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Hemmed in

“The modern State means, among other things, a progressively increasing monopoly on legitimate violence, a process whereby all other forms of violence are delegitimized. The modern State serves the general process of pacification which, since the end of the Middle Ages, only persists through its continuous intensification. It is not simply that during this evolution it always more drastically hinders the free play of forms-of-life, but rather that it works assiduously to break them, to tear them up, to extract bare life from them, an extraction that is always the very activity of ‘civilization.’ In order to become a political subject in the modern State, each body must submit to the machinery that will make it such: it must begin by casting aside its passions (now inappropriate), its tastes (now laughable), its penchants (now contingent), endowing itself instead with interests, which are much more presentable and, even better, representable. In this way, in order to become a political subject each body must first carry out its own autocastration as an economic subject. Ideally, the political subject will thus be reduced to nothing more than a pure vote, a pure voice.” – Tiqqun, Introduction to Civil War (emphases in original)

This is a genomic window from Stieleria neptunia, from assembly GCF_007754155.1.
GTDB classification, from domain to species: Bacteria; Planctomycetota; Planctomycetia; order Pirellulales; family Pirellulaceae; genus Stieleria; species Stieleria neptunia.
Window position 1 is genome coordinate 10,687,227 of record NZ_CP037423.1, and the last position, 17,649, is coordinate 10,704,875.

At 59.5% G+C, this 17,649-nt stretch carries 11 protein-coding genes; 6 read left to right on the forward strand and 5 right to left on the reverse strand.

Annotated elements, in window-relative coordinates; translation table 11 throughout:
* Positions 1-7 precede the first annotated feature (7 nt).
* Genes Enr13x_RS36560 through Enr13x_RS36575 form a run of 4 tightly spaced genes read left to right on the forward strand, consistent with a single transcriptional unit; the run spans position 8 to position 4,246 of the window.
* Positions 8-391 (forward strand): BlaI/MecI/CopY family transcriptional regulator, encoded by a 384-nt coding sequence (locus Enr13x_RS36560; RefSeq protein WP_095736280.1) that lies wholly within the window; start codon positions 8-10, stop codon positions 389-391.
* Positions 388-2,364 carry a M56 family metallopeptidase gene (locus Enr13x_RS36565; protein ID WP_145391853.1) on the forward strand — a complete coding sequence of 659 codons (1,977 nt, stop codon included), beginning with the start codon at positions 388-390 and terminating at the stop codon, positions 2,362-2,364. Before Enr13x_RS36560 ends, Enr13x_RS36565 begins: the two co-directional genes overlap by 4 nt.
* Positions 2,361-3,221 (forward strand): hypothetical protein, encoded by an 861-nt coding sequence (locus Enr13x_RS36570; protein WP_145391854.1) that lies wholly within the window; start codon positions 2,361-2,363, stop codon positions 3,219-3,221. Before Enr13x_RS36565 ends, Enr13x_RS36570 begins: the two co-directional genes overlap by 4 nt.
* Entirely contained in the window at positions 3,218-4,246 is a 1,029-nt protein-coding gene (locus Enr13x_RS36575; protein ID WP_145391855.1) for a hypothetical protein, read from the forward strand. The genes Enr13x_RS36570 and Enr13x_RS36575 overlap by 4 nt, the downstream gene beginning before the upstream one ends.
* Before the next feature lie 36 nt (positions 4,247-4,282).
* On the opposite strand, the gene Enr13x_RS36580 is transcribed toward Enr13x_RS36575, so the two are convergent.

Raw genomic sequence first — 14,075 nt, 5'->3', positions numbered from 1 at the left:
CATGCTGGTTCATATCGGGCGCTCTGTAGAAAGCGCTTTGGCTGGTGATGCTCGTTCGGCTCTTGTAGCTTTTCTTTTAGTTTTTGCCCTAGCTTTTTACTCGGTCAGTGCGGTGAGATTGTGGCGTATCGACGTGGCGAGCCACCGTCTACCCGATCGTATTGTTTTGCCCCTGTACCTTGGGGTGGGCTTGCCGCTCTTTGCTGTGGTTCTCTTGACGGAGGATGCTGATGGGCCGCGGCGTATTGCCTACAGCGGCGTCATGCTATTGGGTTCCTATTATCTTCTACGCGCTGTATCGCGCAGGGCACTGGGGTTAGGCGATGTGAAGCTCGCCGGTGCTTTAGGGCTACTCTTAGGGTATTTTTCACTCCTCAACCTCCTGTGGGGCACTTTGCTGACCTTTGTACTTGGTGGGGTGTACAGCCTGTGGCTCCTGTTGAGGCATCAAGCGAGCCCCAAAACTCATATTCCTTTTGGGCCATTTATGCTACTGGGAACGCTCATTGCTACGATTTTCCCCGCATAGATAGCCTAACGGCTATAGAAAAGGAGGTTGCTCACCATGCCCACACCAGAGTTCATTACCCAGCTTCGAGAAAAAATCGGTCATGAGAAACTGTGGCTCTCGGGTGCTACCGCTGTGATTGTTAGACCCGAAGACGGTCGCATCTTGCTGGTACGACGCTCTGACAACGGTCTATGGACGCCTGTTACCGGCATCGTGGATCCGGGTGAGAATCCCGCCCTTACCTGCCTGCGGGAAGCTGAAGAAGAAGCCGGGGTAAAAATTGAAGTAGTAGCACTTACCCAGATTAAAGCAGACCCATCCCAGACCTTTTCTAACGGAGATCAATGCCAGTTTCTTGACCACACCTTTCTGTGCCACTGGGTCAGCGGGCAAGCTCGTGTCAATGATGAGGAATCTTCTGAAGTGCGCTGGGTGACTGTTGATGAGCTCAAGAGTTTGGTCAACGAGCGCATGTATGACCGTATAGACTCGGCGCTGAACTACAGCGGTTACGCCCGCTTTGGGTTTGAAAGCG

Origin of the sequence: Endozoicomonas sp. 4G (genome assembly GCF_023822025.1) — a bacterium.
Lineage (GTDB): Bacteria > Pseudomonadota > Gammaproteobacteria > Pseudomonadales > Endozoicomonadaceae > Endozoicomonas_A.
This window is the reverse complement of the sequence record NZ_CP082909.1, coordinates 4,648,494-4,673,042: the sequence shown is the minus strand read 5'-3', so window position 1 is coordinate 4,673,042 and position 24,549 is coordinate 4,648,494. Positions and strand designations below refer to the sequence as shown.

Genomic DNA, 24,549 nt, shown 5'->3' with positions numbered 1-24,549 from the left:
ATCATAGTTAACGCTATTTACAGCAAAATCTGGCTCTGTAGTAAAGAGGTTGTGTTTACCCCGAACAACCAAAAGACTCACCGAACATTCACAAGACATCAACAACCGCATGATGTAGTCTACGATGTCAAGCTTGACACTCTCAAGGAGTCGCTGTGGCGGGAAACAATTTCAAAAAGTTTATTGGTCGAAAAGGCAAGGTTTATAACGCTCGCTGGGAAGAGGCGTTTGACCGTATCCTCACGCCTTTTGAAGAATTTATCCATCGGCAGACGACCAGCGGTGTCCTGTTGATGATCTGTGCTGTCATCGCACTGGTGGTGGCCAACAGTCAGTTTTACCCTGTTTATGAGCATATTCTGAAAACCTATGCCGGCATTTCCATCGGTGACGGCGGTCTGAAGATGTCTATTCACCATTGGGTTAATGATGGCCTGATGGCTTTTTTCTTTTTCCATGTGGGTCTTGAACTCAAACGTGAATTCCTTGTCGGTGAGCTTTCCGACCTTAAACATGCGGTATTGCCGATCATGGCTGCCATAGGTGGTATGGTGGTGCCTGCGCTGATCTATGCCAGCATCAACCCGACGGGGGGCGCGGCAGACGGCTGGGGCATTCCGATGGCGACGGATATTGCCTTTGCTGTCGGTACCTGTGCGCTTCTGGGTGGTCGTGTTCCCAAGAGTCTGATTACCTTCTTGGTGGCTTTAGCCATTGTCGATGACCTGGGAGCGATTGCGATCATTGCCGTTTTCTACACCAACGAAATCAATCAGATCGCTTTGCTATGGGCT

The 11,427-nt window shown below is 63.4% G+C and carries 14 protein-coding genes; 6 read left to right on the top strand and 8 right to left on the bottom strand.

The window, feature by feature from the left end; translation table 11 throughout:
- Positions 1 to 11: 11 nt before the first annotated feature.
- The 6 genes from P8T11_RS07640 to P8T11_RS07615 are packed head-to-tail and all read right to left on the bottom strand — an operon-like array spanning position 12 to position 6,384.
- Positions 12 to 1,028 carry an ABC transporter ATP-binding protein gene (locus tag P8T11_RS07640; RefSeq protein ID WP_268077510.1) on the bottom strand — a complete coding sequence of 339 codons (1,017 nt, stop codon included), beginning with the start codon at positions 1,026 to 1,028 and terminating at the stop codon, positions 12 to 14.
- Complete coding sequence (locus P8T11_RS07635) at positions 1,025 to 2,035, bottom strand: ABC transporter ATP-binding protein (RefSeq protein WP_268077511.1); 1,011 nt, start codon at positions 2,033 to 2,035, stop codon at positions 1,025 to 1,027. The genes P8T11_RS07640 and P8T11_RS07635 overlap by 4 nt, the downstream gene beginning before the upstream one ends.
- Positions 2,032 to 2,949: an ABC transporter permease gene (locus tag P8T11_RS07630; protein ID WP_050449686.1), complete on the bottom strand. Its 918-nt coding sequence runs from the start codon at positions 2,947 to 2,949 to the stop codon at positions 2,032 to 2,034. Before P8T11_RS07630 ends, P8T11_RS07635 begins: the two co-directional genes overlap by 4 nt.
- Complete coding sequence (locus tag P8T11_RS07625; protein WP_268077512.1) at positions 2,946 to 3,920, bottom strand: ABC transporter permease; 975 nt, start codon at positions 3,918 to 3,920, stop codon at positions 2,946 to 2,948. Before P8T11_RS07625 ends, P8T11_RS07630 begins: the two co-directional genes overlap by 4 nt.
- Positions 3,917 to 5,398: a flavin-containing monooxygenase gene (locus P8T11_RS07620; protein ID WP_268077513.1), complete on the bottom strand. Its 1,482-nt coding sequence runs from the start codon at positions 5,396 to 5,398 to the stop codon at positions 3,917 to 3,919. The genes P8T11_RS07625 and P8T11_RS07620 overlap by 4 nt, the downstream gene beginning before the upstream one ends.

Published inPolitics & LawTiqqun

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